ABSTRACT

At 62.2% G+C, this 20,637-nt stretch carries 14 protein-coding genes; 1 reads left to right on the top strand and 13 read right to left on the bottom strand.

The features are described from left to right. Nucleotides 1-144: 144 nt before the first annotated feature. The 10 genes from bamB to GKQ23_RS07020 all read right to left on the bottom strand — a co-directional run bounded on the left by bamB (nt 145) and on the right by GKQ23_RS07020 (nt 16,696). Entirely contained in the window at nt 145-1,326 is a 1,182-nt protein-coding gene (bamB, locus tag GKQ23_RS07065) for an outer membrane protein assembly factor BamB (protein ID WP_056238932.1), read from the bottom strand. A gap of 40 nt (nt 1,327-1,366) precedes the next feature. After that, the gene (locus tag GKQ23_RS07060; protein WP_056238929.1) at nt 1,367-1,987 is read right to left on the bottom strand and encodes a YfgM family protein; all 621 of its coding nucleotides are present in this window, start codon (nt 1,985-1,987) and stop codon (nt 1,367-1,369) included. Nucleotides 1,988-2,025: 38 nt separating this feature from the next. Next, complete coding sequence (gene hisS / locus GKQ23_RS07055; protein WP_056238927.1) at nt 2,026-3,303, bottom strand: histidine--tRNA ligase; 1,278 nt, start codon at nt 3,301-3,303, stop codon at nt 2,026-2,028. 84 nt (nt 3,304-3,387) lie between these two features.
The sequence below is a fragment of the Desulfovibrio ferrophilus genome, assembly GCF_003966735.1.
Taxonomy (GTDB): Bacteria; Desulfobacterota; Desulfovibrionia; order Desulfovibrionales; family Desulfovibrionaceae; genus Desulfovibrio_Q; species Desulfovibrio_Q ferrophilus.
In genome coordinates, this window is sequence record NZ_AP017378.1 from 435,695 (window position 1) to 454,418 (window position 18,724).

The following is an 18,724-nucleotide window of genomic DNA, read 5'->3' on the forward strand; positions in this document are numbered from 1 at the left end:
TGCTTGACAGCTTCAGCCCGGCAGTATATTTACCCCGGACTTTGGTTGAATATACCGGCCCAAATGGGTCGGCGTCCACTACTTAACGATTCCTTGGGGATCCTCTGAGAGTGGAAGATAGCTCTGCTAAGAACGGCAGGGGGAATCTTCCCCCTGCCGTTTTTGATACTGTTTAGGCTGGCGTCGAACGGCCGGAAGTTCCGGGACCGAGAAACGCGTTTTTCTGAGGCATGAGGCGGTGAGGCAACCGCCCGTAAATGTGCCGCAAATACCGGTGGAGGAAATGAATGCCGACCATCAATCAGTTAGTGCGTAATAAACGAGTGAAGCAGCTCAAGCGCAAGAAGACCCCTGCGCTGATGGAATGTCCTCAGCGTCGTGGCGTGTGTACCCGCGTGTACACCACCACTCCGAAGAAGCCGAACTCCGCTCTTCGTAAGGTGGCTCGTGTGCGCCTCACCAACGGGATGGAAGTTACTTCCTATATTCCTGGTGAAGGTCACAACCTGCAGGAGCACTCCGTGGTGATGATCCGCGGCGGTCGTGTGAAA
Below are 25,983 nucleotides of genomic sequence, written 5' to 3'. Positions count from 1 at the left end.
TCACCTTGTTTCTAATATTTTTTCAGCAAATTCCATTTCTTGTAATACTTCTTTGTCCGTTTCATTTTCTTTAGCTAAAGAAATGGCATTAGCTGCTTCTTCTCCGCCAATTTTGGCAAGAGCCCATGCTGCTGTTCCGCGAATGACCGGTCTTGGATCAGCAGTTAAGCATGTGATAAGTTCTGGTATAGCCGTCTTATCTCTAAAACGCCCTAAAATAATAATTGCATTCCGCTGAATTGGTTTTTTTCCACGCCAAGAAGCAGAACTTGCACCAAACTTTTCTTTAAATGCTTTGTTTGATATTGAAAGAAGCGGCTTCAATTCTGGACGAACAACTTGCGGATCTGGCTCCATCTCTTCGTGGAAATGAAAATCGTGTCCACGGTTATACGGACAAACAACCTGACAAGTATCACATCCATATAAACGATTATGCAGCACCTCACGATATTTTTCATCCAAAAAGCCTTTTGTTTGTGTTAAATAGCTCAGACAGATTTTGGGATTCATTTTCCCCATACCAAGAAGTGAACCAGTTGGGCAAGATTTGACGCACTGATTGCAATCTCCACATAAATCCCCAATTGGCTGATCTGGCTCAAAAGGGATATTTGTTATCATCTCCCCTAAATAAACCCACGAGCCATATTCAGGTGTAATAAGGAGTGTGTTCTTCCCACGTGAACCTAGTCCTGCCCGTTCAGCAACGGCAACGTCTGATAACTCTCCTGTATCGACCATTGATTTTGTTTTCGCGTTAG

This article demonstrates that the verdicts reached in the 1808 murder trial of ex-slaves John Joyce and Peter Matthias applied procedural rules like that which applied to other inhabitants of the state as required by the 1780 Gradual Abolition Act. The defendants’ trial used due process and equal treatment under the law that then prevailed. What did not occur was the fullest application of case precedents or of provisions available under the commonwealth's 1794 Better Preventing of Crimes Act, which were within the discretion of the presiding judge. That their sentence was not just and equitable in present-day terms should not surprise any readers, but neither should the fact that those verdicts went largely unchallenged by contemporaries both in the black community and among abolitionists. This article hopes to illuminate that difference as it examines the complexities of the early nineteenth-century courtroom in Pennsylvania.

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